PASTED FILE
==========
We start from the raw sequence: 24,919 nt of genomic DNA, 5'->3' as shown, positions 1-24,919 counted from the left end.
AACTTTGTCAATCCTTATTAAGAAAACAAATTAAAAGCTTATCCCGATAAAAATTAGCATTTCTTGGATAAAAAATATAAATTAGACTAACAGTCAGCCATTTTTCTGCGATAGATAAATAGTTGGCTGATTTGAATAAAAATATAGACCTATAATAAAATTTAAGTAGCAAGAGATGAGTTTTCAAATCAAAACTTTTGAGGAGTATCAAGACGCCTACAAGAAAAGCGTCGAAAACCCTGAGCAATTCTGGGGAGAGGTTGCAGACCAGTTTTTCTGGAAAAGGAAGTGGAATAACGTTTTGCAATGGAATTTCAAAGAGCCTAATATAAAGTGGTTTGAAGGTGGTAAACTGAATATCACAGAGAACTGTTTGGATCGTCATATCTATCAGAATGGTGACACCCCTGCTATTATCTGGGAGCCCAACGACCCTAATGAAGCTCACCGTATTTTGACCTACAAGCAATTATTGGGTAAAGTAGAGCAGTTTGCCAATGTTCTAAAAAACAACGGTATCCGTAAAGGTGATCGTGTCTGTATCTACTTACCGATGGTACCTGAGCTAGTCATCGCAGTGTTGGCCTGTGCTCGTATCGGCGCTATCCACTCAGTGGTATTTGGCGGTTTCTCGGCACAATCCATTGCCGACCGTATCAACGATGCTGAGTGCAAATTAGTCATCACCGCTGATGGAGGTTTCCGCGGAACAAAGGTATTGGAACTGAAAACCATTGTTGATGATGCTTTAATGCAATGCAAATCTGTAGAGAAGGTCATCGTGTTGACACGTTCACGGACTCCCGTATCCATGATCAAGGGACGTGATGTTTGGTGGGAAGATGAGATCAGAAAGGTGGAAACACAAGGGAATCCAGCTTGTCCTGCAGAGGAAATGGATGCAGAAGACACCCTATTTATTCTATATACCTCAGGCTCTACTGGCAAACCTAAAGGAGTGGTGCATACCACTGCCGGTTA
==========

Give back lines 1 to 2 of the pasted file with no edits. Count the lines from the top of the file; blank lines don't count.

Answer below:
We start from the raw sequence: 24,919 nt of genomic DNA, 5'->3' as shown, positions 1-24,919 counted from the left end.
AACTTTGTCAATCCTTATTAAGAAAACAAATTAAAAGCTTATCCCGATAAAAATTAGCATTTCTTGGATAAAAAATATAAATTAGACTAACAGTCAGCCATTTTTCTGCGATAGATAAATAGTTGGCTGATTTGAATAAAAATATAGACCTATAATAAAATTTAAGTAGCAAGAGATGAGTTTTCAAATCAAAACTTTTGAGGAGTATCAAGACGCCTACAAGAAAAGCGTCGAAAACCCTGAGCAATTCTGGGGAGAGGTTGCAGACCAGTTTTTCTGGAAAAGGAAGTGGAATAACGTTTTGCAATGGAATTTCAAAGAGCCTAATATAAAGTGGTTTGAAGGTGGTAAACTGAATATCACAGAGAACTGTTTGGATCGTCATATCTATCAGAATGGTGACACCCCTGCTATTATCTGGGAGCCCAACGACCCTAATGAAGCTCACCGTATTTTGACCTACAAGCAATTATTGGGTAAAGTAGAGCAGTTTGCCAATGTTCTAAAAAACAACGGTATCCGTAAAGGTGATCGTGTCTGTATCTACTTACCGATGGTACCTGAGCTAGTCATCGCAGTGTTGGCCTGTGCTCGTATCGGCGCTATCCACTCAGTGGTATTTGGCGGTTTCTCGGCACAATCCATTGCCGACCGTATCAACGATGCTGAGTGCAAATTAGTCATCACCGCTGATGGAGGTTTCCGCGGAACAAAGGTATTGGAACTGAAAACCATTGTTGATGATGCTTTAATGCAATGCAAATCTGTAGAGAAGGTCATCGTGTTGACACGTTCACGGACTCCCGTATCCATGATCAAGGGACGTGATGTTTGGTGGGAAGATGAGATCAGAAAGGTGGAAACACAAGGGAATCCAGCTTGTCCTGCAGAGGAAATGGATGCAGAAGACACCCTATTTATTCTATATACCTCAGGCTCTACTGGCAAACCTAAAGGAGTGGTGCATACCACTGCCGGTTA